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Andrew Jones

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Cricket NSW CEO

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Australia's top 5 phantom cricketers

More cricket this week, although slightly less juvenile than last week’s Festival Of Onions. With Cricket Australia’s contract list out last week and the Ashes side to be named today, it struck me that there is now a set of phantom cricketers in Australia: players who appear real to observers of the game, but not […]

Thanks Jarijari. It’s important to understand that CA operates on a 4 year financial cycle. Surpluses vary widely because revenue fluctuates significantly while costs are stable. Revenue fluctuates partly because of crowds but mainly because Indian TV rights money is far higher in the years India tours than in the years they don’t. Same with UK rights although numbers are lower. Costs are stable because distributions to State Associations and to players are smoothed. Otherwise State funding and player salaries would jump around from year to year, which is unhelpful. CA then holds reserves to cashflow this volatility on behalf of States and players, plus keep a buffer for the proverbial rainy day (or season)

NSW Cricket CEO: Are we worried about small Sheffield Shield attendances? Not at all

Quite right Ed. Very significant increase in number of balls in play (fewer wides and no balls) and hence runs and wickets. Also increase in scoring areas. Kids don’t generally set up 20m pitches in the backyard or schoolyard and there is a reason for that – 20m is too long for that age.

NSW Cricket CEO: Are we worried about small Sheffield Shield attendances? Not at all

Nathan’s from Young and a proud Bluebagger. Note also that CACT is a member of CNSW: all our pathway squads up to Futures League are now split between NSW Metro and ACT/NSW Country instead of having a single NSW team.

And we are very proud of our lads’ efforts in India.

NSW Cricket CEO: Are we worried about small Sheffield Shield attendances? Not at all

No chance of the Test players always playing – they can’t be in two places at once. Same for BBL.

And yes kids and parents have more choice – hence the need to provide the best possible experience. This is about age-appropriate playing conditions. Why should small kids play on a pitch the same length as adults? Doesn’t happen in any football code to my knowledge and same principle applies in cricket. Same for number of players.

NSW Cricket CEO: Are we worried about small Sheffield Shield attendances? Not at all

Thanks Matthew. Short answer is that the SCG is the home of NSW cricket and players cherish playing there. Our policy is to play 4 x SCG and 1 x regional Shield games per year. We have played in Wagga Wagga, Newcastle, Coffs Harbour and Wollongong in the past 3 seasons. All except Newcastle were new venues for Shield cricket and crowds peaked at about 2000 on the biggest day. Note that Albury Border Bash practice matches between Sydney Thunder and Melbourne Stars this year attracted nearly 10,000 fans so BBL is a huge attraction.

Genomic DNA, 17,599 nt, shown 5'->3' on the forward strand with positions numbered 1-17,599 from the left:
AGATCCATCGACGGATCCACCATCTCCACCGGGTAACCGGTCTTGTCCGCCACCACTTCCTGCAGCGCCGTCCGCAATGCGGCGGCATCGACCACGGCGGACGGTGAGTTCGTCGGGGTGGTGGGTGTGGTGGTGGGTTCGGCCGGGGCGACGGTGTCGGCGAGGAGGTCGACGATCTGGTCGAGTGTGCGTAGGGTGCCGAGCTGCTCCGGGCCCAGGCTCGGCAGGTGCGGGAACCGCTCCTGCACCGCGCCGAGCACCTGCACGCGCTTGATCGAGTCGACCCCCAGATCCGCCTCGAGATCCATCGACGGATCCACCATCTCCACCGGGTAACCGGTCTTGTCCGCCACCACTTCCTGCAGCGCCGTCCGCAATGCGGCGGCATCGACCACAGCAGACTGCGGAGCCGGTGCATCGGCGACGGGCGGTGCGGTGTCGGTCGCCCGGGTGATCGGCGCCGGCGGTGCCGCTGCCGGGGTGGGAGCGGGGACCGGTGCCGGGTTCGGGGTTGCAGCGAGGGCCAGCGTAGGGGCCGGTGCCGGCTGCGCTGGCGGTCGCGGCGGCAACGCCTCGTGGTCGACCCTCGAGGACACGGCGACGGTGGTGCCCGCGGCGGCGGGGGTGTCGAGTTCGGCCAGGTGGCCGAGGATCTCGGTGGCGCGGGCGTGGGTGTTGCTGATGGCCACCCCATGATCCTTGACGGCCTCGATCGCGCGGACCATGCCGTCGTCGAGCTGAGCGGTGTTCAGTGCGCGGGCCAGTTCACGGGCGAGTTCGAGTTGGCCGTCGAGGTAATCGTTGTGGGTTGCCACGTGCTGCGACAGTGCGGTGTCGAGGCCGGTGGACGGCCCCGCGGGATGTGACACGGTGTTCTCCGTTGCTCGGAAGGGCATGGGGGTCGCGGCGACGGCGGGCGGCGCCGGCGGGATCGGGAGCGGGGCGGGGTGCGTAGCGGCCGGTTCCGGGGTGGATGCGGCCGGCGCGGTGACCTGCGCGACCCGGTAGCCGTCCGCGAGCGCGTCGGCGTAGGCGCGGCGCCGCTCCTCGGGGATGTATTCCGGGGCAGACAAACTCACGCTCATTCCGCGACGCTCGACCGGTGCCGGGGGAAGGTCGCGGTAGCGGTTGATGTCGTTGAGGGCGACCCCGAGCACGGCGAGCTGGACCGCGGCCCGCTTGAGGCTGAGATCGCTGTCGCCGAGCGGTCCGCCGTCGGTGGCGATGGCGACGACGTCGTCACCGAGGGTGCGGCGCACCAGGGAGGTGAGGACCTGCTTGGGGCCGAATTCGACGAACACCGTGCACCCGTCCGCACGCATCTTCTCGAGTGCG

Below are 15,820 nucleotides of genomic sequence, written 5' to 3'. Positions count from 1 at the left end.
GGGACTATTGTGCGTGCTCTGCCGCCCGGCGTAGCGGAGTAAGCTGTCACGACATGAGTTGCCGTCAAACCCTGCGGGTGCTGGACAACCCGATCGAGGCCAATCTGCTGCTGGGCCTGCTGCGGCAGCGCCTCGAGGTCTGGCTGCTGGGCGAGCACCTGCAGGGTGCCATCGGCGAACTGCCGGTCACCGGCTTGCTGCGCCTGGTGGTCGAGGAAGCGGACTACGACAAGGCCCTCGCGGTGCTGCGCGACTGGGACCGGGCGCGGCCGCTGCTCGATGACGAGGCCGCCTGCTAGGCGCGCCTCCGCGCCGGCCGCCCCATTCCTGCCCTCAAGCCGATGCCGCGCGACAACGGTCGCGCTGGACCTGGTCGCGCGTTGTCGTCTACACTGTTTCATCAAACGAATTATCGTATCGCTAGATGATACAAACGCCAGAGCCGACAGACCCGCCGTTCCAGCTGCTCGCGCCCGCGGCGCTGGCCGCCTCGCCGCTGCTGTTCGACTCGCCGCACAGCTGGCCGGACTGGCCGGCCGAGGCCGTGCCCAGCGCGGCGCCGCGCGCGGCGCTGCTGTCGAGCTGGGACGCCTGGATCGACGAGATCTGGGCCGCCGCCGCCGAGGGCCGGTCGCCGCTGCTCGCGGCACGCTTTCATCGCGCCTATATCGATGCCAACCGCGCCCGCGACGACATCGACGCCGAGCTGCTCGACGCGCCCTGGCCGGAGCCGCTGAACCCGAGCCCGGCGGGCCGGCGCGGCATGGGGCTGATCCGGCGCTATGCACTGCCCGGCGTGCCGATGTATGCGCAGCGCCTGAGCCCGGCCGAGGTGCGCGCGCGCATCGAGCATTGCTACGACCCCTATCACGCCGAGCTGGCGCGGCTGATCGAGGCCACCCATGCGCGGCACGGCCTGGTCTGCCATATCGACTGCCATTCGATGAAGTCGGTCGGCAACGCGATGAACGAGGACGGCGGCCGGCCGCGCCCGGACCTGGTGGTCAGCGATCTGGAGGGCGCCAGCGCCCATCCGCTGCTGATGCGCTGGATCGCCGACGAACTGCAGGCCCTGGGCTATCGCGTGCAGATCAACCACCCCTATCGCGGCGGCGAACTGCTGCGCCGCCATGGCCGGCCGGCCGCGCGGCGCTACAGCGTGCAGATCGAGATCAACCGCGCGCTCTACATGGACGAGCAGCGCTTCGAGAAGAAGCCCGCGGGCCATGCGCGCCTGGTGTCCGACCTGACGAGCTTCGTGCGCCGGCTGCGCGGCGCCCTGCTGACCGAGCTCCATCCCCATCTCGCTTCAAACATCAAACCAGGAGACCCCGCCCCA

NSW Cricket CEO: Are we worried about small Sheffield Shield attendances? Not at all

Hi Debbie –

Thanks for the shout-out in a very fine article. Just to clarify, Australian Cricket is 100% committed to being a sport equally for women and men, boys and girls for both equity AND growth reasons. So it all adds up to concerted effort and action to get females playing, watching, working and volunteering in the game, which of course many girls and women already do.

We also want to change fundamentally the perception of cricket, so that it is seen to be a sport equally for men and women. To achieve this, women need to be able to see themselves in the game in all areas on an off-field. Tennis is the sport that has done this the best to date (although I hasten to add that it is not as popular as cricket overall). Cricket continues to be led and showcased brilliantly on the field by the Southern Stars (3 time World T20 Champions) and NSW Breakers (winners of 9 consecutive WNCL titles) and we are now working very actively on the off-field side of things – especially fans and employees – as well.

In doing so, one of a number of key challenges to overcome is simply that, for various reasons, not as many women as men like cricket at the moment. This is a particular challenge when recruiting, as our candidate pools tend to skew heavily male. But we are on the case and taking steps to improve the situation, while continuing to hire strictly on merit.

Thanks again for the article. Here’s hoping the Breakers win a 10th consecutive title and that you are the first woman picked for the SCG Media Hall of Fame.

All the best
AJ

Whose sport is it anyway?

@Bay35Pablo:

Technically they’d be:

1. Attacking footy
2. Attacking footy
3. Ticker and defensive starch
4. Attacking footy
5. The ability to win – in 2005 by scoring 30+ points, in 2010 by winning the close ones

But yes, basically attacking footy!

Agree with your analysis re the change from small pack and poor defence to good pack and mostly good defence. Galloway, Ellis and the improvement of Gibbs (and Fulton) have made a big difference. So too the improved bench: Fifita, Dwyer et al.

Here’s hoping this Saturday!

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